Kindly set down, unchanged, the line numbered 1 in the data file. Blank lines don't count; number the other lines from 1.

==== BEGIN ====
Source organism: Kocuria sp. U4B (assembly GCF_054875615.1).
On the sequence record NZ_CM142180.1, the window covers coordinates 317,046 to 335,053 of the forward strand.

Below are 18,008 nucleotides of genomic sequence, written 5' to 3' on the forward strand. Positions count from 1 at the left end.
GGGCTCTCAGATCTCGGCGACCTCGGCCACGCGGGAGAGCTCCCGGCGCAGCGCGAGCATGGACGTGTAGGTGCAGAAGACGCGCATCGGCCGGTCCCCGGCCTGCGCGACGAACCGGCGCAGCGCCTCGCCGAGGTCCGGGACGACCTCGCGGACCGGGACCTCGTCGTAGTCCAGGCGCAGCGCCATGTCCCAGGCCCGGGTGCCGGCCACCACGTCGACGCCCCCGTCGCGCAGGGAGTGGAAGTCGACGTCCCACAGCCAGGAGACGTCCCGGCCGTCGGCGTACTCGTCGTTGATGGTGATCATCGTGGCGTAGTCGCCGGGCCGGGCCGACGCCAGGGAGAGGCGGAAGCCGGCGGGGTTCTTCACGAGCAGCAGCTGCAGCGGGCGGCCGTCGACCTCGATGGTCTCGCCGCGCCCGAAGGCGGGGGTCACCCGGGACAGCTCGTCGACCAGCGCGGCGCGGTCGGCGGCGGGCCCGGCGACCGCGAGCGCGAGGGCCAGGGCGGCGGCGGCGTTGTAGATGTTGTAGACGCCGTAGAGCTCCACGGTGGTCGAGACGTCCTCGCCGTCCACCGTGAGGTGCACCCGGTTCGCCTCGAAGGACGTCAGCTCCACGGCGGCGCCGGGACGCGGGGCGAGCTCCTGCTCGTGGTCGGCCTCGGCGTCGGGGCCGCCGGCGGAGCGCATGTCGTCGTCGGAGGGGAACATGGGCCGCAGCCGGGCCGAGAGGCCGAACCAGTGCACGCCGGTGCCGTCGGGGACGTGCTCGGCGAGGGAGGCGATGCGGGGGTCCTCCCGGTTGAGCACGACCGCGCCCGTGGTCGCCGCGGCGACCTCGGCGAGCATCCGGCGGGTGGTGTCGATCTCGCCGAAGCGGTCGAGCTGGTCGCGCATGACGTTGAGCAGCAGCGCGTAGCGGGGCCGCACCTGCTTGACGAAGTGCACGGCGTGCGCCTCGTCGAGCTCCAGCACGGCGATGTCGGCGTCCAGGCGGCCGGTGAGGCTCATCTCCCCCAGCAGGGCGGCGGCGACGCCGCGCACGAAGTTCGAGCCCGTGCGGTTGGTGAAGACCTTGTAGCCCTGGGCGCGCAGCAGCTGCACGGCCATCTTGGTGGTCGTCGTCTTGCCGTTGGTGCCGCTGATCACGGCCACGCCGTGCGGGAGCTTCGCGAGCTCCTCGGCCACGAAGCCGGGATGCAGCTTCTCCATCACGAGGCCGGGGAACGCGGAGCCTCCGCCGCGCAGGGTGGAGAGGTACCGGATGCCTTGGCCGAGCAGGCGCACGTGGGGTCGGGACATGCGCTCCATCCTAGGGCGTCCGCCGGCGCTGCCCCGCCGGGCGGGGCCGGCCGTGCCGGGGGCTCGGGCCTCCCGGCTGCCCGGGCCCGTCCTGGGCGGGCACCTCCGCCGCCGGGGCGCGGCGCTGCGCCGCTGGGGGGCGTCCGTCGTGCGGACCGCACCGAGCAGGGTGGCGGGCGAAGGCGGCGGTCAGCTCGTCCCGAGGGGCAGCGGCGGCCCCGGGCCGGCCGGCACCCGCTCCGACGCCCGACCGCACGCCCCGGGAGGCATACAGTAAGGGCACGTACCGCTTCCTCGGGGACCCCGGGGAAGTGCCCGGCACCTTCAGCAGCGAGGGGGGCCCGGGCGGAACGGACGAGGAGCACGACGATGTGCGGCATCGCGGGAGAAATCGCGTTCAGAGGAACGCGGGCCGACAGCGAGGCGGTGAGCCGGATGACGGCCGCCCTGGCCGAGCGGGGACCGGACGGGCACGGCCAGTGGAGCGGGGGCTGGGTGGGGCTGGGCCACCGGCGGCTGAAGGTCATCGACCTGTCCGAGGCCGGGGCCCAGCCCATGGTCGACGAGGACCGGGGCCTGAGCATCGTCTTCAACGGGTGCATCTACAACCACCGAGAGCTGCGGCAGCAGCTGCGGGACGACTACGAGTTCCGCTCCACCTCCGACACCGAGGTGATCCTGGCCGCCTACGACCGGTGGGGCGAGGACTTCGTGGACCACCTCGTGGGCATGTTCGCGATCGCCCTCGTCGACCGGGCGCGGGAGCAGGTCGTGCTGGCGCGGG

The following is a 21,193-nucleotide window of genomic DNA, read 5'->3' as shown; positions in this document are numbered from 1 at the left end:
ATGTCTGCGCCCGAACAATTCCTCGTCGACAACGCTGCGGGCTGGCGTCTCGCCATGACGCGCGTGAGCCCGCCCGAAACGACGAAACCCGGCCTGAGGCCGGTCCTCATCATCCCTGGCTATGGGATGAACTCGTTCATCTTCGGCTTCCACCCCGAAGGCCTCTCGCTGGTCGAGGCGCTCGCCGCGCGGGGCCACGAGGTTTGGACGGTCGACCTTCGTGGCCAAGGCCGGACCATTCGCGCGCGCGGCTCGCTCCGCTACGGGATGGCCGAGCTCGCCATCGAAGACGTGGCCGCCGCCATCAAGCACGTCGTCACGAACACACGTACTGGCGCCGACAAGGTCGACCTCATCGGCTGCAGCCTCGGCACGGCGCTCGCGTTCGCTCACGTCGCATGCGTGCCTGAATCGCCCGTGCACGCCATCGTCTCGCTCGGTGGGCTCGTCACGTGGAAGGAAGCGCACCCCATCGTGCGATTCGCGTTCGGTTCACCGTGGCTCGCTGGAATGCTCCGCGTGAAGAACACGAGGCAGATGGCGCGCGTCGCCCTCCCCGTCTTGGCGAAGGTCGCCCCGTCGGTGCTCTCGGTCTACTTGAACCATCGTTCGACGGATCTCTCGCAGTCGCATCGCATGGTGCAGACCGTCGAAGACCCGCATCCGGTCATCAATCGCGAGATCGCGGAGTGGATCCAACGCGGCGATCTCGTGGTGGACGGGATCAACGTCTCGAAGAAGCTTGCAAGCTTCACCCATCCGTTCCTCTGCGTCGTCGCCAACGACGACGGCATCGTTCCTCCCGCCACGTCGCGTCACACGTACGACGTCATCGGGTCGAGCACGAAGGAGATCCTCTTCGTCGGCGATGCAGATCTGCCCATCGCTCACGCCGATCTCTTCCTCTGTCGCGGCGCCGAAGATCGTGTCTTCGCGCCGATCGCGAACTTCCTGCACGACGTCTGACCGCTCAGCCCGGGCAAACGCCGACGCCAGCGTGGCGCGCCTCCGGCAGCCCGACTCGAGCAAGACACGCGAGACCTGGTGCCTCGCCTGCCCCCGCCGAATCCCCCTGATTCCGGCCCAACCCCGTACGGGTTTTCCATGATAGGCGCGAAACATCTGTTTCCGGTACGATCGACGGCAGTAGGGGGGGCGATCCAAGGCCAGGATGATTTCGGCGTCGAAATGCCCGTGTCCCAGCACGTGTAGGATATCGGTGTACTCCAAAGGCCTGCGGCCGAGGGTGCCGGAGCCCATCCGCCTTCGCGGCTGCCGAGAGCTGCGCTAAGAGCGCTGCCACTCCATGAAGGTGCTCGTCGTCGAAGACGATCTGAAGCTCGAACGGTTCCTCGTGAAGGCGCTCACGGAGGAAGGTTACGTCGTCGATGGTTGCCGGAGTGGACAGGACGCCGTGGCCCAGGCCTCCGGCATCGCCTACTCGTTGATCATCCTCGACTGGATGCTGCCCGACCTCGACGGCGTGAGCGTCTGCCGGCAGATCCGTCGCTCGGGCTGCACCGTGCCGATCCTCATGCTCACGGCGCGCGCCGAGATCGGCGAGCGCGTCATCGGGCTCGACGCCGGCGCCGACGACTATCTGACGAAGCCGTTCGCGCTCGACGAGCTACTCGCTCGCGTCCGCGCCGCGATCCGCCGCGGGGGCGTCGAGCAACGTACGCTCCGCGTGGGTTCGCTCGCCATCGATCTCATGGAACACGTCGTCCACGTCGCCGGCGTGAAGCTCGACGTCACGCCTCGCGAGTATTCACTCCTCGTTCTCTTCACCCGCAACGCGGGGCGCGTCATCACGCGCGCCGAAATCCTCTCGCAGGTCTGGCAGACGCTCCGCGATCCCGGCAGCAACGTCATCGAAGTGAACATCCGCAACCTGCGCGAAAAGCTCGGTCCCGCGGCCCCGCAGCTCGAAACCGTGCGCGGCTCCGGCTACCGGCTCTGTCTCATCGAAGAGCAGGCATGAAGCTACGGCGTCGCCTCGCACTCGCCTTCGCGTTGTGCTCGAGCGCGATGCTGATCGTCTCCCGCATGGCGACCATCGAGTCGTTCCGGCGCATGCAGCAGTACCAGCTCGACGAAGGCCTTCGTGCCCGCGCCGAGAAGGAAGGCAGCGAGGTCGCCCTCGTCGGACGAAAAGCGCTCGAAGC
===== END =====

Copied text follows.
Source organism: Kocuria sp. U4B (assembly GCF_054875615.1).